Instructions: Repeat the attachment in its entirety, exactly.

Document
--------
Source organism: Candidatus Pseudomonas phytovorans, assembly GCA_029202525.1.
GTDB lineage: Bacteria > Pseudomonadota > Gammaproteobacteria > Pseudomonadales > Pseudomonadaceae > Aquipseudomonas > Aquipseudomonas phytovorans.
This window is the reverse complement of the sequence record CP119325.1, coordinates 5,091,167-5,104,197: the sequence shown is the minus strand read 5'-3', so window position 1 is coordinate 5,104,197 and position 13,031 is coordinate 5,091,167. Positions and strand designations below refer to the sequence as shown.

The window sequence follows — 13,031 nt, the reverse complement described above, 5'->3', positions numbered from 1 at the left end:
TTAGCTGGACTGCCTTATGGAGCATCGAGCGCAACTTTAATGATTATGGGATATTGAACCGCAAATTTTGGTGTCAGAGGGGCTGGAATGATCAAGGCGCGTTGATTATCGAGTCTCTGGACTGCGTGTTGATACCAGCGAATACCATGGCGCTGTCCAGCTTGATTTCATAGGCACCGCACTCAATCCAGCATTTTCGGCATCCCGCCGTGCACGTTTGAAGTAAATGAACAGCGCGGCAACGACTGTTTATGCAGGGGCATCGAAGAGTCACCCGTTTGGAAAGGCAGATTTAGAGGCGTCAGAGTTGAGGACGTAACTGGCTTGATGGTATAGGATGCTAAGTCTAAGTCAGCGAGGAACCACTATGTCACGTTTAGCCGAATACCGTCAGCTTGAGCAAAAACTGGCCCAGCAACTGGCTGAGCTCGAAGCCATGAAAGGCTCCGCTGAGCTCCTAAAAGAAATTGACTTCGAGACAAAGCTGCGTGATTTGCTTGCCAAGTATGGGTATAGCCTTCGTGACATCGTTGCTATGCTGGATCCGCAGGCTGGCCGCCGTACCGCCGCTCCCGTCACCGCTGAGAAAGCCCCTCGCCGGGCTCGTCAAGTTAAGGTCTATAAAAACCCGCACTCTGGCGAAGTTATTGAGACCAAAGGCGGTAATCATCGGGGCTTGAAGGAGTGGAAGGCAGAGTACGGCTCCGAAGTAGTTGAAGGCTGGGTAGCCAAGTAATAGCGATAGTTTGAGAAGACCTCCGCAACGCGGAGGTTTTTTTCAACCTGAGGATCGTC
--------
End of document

Source organism: Candidatus Pseudomonas phytovorans, assembly GCA_029202525.1.
GTDB lineage: Bacteria > Pseudomonadota > Gammaproteobacteria > Pseudomonadales > Pseudomonadaceae > Aquipseudomonas > Aquipseudomonas phytovorans.
This window is the reverse complement of the sequence record CP119325.1, coordinates 5,091,167-5,104,197: the sequence shown is the minus strand read 5'-3', so window position 1 is coordinate 5,104,197 and position 13,031 is coordinate 5,091,167. Positions and strand designations below refer to the sequence as shown.

The window sequence follows — 13,031 nt, the reverse complement described above, 5'->3', positions numbered from 1 at the left end:
TTAGCTGGACTGCCTTATGGAGCATCGAGCGCAACTTTAATGATTATGGGATATTGAACCGCAAATTTTGGTGTCAGAGGGGCTGGAATGATCAAGGCGCGTTGATTATCGAGTCTCTGGACTGCGTGTTGATACCAGCGAATACCATGGCGCTGTCCAGCTTGATTTCATAGGCACCGCACTCAATCCAGCATTTTCGGCATCCCGCCGTGCACGTTTGAAGTAAATGAACAGCGCGGCAACGACTGTTTATGCAGGGGCATCGAAGAGTCACCCGTTTGGAAAGGCAGATTTAGAGGCGTCAGAGTTGAGGACGTAACTGGCTTGATGGTATAGGATGCTAAGTCTAAGTCAGCGAGGAACCACTATGTCACGTTTAGCCGAATACCGTCAGCTTGAGCAAAAACTGGCCCAGCAACTGGCTGAGCTCGAAGCCATGAAAGGCTCCGCTGAGCTCCTAAAAGAAATTGACTTCGAGACAAAGCTGCGTGATTTGCTTGCCAAGTATGGGTATAGCCTTCGTGACATCGTTGCTATGCTGGATCCGCAGGCTGGCCGCCGTACCGCCGCTCCCGTCACCGCTGAGAAAGCCCCTCGCCGGGCTCGTCAAGTTAAGGTCTATAAAAACCCGCACTCTGGCGAAGTTATTGAGACCAAAGGCGGTAATCATCGGGGCTTGAAGGAGTGGAAGGCAGAGTACGGCTCCGAAGTAGTTGAAGGCTGGGTAGCCAAGTAATAGCGATAGTTTGAGAAGACCTCCGCAACGCGGAGGTTTTTTTCAACCTGAGGATCGTC